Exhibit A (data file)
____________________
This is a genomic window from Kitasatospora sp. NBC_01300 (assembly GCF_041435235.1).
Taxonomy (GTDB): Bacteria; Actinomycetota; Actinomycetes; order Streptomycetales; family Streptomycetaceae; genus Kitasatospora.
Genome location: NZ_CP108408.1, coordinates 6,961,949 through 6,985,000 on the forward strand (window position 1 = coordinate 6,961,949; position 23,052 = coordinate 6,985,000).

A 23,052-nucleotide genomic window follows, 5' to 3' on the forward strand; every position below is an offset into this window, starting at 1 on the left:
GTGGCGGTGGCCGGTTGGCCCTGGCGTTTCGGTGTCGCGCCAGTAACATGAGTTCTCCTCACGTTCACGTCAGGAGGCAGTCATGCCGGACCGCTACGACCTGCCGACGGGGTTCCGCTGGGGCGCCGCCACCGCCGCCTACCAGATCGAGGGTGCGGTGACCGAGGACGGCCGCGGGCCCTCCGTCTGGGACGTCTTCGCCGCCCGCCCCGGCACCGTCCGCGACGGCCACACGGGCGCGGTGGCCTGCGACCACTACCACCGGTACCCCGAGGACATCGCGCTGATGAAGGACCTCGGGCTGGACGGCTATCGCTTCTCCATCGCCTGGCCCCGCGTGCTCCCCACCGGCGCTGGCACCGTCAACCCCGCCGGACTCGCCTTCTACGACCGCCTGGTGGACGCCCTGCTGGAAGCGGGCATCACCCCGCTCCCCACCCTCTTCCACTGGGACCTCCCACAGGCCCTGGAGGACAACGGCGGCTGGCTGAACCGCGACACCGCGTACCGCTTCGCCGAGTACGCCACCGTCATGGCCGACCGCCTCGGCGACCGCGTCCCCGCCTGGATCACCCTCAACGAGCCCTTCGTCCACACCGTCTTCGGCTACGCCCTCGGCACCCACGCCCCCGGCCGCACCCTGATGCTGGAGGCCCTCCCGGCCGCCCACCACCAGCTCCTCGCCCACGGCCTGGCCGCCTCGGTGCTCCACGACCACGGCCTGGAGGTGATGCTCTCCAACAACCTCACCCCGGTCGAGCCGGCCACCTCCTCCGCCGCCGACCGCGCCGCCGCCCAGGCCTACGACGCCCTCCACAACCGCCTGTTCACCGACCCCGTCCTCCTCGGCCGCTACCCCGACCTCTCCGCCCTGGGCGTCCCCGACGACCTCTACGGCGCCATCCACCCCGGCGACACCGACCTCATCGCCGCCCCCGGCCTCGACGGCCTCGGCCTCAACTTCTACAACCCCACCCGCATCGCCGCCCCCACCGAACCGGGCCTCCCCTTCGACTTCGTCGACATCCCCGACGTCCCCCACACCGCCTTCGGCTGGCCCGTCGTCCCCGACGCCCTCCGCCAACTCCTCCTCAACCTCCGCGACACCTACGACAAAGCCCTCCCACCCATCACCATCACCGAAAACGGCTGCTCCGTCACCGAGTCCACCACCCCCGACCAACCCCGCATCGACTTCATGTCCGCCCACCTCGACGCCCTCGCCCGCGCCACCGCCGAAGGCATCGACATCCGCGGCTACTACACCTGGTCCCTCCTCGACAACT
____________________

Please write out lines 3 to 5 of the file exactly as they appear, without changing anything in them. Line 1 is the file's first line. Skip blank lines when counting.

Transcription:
Genome location: NZ_CP108408.1, coordinates 6,961,949 through 6,985,000 on the forward strand (window position 1 = coordinate 6,961,949; position 23,052 = coordinate 6,985,000).

A 23,052-nucleotide genomic window follows, 5' to 3' on the forward strand; every position below is an offset into this window, starting at 1 on the left:
GTGGCGGTGGCCGGTTGGCCCTGGCGTTTCGGTGTCGCGCCAGTAACATGAGTTCTCCTCACGTTCACGTCAGGAGGCAGTCATGCCGGACCGCTACGACCTGCCGACGGGGTTCCGCTGGGGCGCCGCCACCGCCGCCTACCAGATCGAGGGTGCGGTGACCGAGGACGGCCGCGGGCCCTCCGTCTGGGACGTCTTCGCCGCCCGCCCCGGCACCGTCCGCGACGGCCACACGGGCGCGGTGGCCTGCGACCACTACCACCGGTACCCCGAGGACATCGCGCTGATGAAGGACCTCGGGCTGGACGGCTATCGCTTCTCCATCGCCTGGCCCCGCGTGCTCCCCACCGGCGCTGGCACCGTCAACCCCGCCGGACTCGCCTTCTACGACCGCCTGGTGGACGCCCTGCTGGAAGCGGGCATCACCCCGCTCCCCACCCTCTTCCACTGGGACCTCCCACAGGCCCTGGAGGACAACGGCGGCTGGCTGAACCGCGACACCGCGTACCGCTTCGCCGAGTACGCCACCGTCATGGCCGACCGCCTCGGCGACCGCGTCCCCGCCTGGATCACCCTCAACGAGCCCTTCGTCCACACCGTCTTCGGCTACGCCCTCGGCACCCACGCCCCCGGCCGCACCCTGATGCTGGAGGCCCTCCCGGCCGCCCACCACCAGCTCCTCGCCCACGGCCTGGCCGCCTCGGTGCTCCACGACCACGGCCTGGAGGTGATGCTCTCCAACAACCTCACCCCGGTCGAGCCGGCCACCTCCTCCGCCGCCGACCGCGCCGCCGCCCAGGCCTACGACGCCCTCCACAACCGCCTGTTCACCGACCCCGTCCTCCTCGGCCGCTACCCCGACCTCTCCGCCCTGGGCGTCCCCGACGACCTCTACGGCGCCATCCACCCCGGCGACACCGACCTCATCGCCGCCCCCGGCCTCGACGGCCTCGGCCTCAACTTCTACAACCCCACCCGCATCGCCGCCCCCACCGAACCGGGCCTCCCCTTCGACTTCGTCGACATCCCCGACGTCCCCCACACCGCCTTCGGCTGGCCCGTCGTCCCCGACGCCCTCCGCCAACTCCTCCTCAACCTCCGCGACACCTACGACAAAGCCCTCCCACCCATCACCATCACCGAAAACGGCTGCTCCGTCACCGAGTCCACCACCCCCGACCAACCCCGCATCGACTTCATGTCCGCCCACCTCGACGCCCTCGCCCGCGCCACCGCCGAAGGCATCGACATCCGCGGCTACTACACCTGGTCCCTCCTCGACAACT